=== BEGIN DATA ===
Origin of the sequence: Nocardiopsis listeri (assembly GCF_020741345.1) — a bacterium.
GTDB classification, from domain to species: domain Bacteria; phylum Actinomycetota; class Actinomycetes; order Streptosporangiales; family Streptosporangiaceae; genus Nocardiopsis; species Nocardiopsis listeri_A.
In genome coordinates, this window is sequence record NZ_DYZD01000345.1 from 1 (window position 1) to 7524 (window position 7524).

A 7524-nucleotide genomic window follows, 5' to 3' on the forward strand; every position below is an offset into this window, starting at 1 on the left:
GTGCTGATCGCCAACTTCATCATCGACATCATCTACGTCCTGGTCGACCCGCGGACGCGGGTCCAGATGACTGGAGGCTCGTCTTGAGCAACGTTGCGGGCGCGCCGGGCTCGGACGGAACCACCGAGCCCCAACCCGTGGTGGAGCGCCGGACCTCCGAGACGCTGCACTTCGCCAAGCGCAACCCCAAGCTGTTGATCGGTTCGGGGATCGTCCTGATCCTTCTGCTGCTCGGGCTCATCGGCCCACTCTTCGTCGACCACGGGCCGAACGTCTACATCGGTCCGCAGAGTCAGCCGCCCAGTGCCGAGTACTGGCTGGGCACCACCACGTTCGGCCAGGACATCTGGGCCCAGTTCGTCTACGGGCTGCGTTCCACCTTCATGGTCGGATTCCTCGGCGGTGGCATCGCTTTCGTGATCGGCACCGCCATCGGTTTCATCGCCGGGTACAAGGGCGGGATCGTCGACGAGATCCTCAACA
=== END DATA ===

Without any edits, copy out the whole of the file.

Origin of the sequence: Nocardiopsis listeri (assembly GCF_020741345.1) — a bacterium.
GTDB classification, from domain to species: domain Bacteria; phylum Actinomycetota; class Actinomycetes; order Streptosporangiales; family Streptosporangiaceae; genus Nocardiopsis; species Nocardiopsis listeri_A.
In genome coordinates, this window is sequence record NZ_DYZD01000345.1 from 1 (window position 1) to 7524 (window position 7524).

A 7524-nucleotide genomic window follows, 5' to 3' on the forward strand; every position below is an offset into this window, starting at 1 on the left:
GTGCTGATCGCCAACTTCATCATCGACATCATCTACGTCCTGGTCGACCCGCGGACGCGGGTCCAGATGACTGGAGGCTCGTCTTGAGCAACGTTGCGGGCGCGCCGGGCTCGGACGGAACCACCGAGCCCCAACCCGTGGTGGAGCGCCGGACCTCCGAGACGCTGCACTTCGCCAAGCGCAACCCCAAGCTGTTGATCGGTTCGGGGATCGTCCTGATCCTTCTGCTGCTCGGGCTCATCGGCCCACTCTTCGTCGACCACGGGCCGAACGTCTACATCGGTCCGCAGAGTCAGCCGCCCAGTGCCGAGTACTGGCTGGGCACCACCACGTTCGGCCAGGACATCTGGGCCCAGTTCGTCTACGGGCTGCGTTCCACCTTCATGGTCGGATTCCTCGGCGGTGGCATCGCTTTCGTGATCGGCACCGCCATCGGTTTCATCGCCGGGTACAAGGGCGGGATCGTCGACGAGATCCTCAACA